Pediatricians make the case for returning to school


ROCHESTER, N.Y. (WROC) — The American Academy of Pediatrics recently came out with a position statement on the importance of children returning to school.

Dr. Colleen Fogarty, the Department Chair for the University of Rochester Department of Family Medicine, discussed the position statement and the implications for local schools Monday during News 8 at Sunrise.

Dr. Fogarty said the position statement, which was published in the journal Pediatrics, gives several reasons why returning to in-person instruction this fall can and should happen. It notes the primary purpose of schools is to educate children. Emerging research is suggesting that the pandemic-related closures of school to date are associated with learning loss for many children, which is likely worse among children with fewer resources.

For children who rely on a school-based breakfast or lunch program, many of these children are vulnerable. Rochester has done a good job of establishing lunch and breakfast programs. Nationally the incidence of hunger among children under age 12 is up to one in five. Some students rely on school-based health centers for their healthcare. Social development is key and there are more reports of behavioral difficulties.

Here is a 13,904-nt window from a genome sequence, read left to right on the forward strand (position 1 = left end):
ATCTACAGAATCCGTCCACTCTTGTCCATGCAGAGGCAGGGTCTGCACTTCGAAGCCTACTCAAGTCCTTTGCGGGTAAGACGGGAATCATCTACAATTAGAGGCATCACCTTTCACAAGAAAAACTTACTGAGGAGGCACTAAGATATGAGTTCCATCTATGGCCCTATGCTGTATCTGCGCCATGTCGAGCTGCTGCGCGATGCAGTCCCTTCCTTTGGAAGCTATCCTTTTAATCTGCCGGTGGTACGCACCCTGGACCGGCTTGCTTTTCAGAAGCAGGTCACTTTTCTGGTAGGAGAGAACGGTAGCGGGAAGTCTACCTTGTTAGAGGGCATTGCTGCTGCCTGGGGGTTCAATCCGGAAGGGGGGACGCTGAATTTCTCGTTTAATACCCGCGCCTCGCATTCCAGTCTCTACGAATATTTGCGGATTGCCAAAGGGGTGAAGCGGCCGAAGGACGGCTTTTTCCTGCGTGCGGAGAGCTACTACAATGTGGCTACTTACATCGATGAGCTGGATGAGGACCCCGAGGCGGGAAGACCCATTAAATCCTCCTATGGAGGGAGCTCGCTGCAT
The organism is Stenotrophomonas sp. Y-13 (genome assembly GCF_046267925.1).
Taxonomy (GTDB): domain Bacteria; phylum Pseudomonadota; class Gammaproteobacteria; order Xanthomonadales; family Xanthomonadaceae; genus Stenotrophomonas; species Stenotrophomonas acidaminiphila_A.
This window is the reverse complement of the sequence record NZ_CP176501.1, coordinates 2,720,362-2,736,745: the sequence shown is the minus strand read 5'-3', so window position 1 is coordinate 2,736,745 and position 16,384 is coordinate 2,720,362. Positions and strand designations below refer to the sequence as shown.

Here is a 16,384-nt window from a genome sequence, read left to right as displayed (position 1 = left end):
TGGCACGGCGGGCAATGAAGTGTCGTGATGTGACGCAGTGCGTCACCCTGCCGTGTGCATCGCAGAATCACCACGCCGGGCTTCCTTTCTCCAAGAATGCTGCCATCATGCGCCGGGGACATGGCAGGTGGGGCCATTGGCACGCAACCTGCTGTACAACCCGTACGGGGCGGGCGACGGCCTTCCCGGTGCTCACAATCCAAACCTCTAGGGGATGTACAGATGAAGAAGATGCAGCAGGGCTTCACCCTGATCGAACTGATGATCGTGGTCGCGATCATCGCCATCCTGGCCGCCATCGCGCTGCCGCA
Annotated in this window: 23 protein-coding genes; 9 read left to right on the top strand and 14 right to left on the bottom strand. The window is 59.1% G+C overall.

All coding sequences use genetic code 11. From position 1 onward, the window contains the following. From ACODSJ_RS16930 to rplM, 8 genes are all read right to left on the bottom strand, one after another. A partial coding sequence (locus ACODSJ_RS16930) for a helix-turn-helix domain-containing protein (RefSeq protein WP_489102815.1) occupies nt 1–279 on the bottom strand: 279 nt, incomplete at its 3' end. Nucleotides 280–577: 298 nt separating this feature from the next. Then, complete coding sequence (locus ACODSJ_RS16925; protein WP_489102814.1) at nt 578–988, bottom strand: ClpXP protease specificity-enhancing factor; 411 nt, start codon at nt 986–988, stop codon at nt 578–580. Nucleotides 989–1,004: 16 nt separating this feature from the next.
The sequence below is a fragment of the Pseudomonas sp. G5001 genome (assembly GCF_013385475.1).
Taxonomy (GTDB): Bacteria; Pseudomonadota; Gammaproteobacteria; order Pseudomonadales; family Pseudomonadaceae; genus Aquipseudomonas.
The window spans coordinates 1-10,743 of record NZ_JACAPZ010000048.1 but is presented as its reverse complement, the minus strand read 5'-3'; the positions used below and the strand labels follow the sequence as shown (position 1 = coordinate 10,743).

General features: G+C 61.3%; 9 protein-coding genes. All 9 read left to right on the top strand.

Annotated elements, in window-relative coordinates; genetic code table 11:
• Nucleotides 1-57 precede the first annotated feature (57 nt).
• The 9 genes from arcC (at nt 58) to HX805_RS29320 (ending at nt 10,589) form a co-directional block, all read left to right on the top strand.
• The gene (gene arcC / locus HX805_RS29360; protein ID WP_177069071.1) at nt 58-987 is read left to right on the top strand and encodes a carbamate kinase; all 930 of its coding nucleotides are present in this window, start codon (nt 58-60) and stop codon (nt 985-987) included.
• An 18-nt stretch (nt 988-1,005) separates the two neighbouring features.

Naturally, the key question is how can we transition back to in-person instruction safely as the COVID-19 pandemic continues. Dr. Fogarty said emerging data suggests that children are not the “silent superspreaders” that early reports suggested they might be. “We need to do our best to protect children and the adults that care for them and teach them. We know more about the transmission of coronavirus than we did at the outset. We need a strong program of testing, case identification, quarantining, and contact tracing. We need to ensure that schools have the resources to provide a safe environment for the students, teachers, and staff. This includes face coverings, access to soap/water/hand towels, and hand sanitizer.”

The doctor said adequate staffing is also crucial, noting that having crowded classrooms is a poor choice in a pandemic. Desk spacing is recommended 3-6 feet apart. There needs to be provision for substitute teachers in the event of illnesses. We need to provide for the physical and mental health of students. Dr. Fogarty said being away from school for such a long time has put a strain on everyone.

To read the full position statement click here

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